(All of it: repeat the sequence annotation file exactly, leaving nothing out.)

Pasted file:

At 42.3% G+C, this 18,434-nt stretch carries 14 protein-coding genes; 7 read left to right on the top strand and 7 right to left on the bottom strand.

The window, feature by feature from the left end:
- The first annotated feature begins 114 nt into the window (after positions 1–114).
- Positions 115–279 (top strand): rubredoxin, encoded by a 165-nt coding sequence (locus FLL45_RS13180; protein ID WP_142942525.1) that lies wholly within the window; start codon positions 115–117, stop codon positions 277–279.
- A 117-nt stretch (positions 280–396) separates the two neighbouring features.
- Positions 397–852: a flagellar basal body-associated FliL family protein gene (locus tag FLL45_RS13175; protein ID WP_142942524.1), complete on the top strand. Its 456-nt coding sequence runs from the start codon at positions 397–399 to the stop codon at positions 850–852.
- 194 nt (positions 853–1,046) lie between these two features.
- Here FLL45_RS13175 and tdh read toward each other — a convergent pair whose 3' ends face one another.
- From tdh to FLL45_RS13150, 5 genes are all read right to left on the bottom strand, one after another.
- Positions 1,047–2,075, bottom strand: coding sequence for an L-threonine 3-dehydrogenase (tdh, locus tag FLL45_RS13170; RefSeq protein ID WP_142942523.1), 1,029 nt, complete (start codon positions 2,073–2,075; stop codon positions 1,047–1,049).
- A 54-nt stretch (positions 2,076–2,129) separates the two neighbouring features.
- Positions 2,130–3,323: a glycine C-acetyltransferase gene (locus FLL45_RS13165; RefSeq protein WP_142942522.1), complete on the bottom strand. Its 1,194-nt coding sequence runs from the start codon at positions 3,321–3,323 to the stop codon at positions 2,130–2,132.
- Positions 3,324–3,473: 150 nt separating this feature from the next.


At 42.3% G+C, this 18,434-nt stretch carries 14 protein-coding genes; 7 read left to right on the top strand and 7 right to left on the bottom strand.

The window, feature by feature from the left end:
- The first annotated feature begins 114 nt into the window (after positions 1–114).
- Positions 115–279 (top strand): rubredoxin, encoded by a 165-nt coding sequence (locus FLL45_RS13180; protein ID WP_142942525.1) that lies wholly within the window; start codon positions 115–117, stop codon positions 277–279.
- A 117-nt stretch (positions 280–396) separates the two neighbouring features.
- Positions 397–852: a flagellar basal body-associated FliL family protein gene (locus tag FLL45_RS13175; protein ID WP_142942524.1), complete on the top strand. Its 456-nt coding sequence runs from the start codon at positions 397–399 to the stop codon at positions 850–852.
- 194 nt (positions 853–1,046) lie between these two features.
- Here FLL45_RS13175 and tdh read toward each other — a convergent pair whose 3' ends face one another.
- From tdh to FLL45_RS13150, 5 genes are all read right to left on the bottom strand, one after another.
- Positions 1,047–2,075, bottom strand: coding sequence for an L-threonine 3-dehydrogenase (tdh, locus tag FLL45_RS13170; RefSeq protein ID WP_142942523.1), 1,029 nt, complete (start codon positions 2,073–2,075; stop codon positions 1,047–1,049).
- A 54-nt stretch (positions 2,076–2,129) separates the two neighbouring features.
- Positions 2,130–3,323: a glycine C-acetyltransferase gene (locus FLL45_RS13165; RefSeq protein WP_142942522.1), complete on the bottom strand. Its 1,194-nt coding sequence runs from the start codon at positions 3,321–3,323 to the stop codon at positions 2,130–2,132.
- Positions 3,324–3,473: 150 nt separating this feature from the next.